Using dirt, one option is to use a post-hole digger to make a hole deep enough to accommodate the post. In this case, the hole should be only slightly bigger than the posts so it can be packed as tightly as possible with dirt. Do not try pounding the posts further into the ground, as this could lead to bending. While this method will save money on concrete, it is only recommended for temporary fences meant to be manually removed soon after. Fences set this way will likely see shifting and leaning from the posts over long periods of time.
Click here to see this auger on Amazon.
The holes can also be filled with gravel, although this method is less durable than concrete. It won’t work particularly well in sandier soil and is better used with heavier soils. As with the concrete, about one-third of the fence post should be buried into a hole much wider than the post. Add crushed gravel into the hole about five inches at a time, tamping it down tightly before adding more.
Continue the process until you’ve reached the top of the hole. Optionally, you can leave about two inches of space and top it off with soil if you want to have grass growing around the pole. With this method, you will not need to wait several days for the poles to set as you would with concrete.
Install Tension Bands & Post Caps
In any case, after the posts are set, tension bands will need to be installed onto each corner, gate, and end post. These will be what’s used to hold the mesh in place, and the number you’ll need depends upon the height of the fence. For gate posts, hinges and latch hardware should be placed near where they’ll be installed, and they can be fastened when the mesh is in place.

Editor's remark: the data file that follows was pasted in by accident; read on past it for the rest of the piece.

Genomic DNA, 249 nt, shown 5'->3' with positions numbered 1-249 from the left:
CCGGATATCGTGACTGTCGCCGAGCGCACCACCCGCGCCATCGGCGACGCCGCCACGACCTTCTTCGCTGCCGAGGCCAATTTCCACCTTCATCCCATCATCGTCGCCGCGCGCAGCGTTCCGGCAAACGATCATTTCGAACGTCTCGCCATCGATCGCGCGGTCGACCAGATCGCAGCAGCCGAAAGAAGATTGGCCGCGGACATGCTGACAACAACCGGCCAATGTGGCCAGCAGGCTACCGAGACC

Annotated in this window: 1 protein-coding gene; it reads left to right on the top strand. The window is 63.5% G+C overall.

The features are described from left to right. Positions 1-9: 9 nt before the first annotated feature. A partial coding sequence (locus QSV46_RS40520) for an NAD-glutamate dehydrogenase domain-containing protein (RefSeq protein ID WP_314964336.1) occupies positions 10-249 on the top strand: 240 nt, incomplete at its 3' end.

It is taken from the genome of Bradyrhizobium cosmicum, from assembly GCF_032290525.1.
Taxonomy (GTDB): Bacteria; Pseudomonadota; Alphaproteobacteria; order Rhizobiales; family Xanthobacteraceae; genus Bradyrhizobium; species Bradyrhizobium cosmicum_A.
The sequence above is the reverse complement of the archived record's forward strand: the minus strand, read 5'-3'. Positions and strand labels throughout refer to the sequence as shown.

The post caps will also need to be installed on every post, and this is best achieved using a rubber mallet to hammer them down. Fit the rails into the rail caps at this point, and once they’re installed at the appropriate height, tighten the tension bands and snugly fill all of the line post holes with dirt.
How tight should chain link fence be?
The tightness of the mesh must also be considered. If the fence isn’t tight enough, the mesh will sag over time. Using a fence puller can help stretch the mesh to a state that’s much more secure.
Click here to see this chain-link fence stretcher bar on Amazon.
Ideally, you want the mesh loops to move no more than ¼ of an inch when you squeeze them together. During the tightening process, the mesh can be manually reshaped if the fence puller had distorted it. You can secure the tightness of the mesh with a tension bar on the end post. To help prevent animals from pushing through, tension wire can be used on the bottom of the fence.
If the process appears too daunting, it may be better to pay for the peace of mind by having the fence installed professionally. If you’re unsure, spend some time weighing the options before you determine what’s right for you. Ultimately, whether or not your fence touches the ground depends on how you intend to use the fence, as a barrier to wildlife or safe border for pets contact with the ground is okay.
This Post Has 2 Comments
I’ll be sure to put my chain link fence four inches from the property line. I don’t want to miss out on any useable space. My backyard needs to be as big as possible.
I like how you mentioned the bottom of the fence is more susceptible to corrosion when it comes into touch with the ground. It can also make yard work more challenging. When I was in college I think about it differently, there is really numerous information in this article that helps me. I’m grateful for your advice about a fence.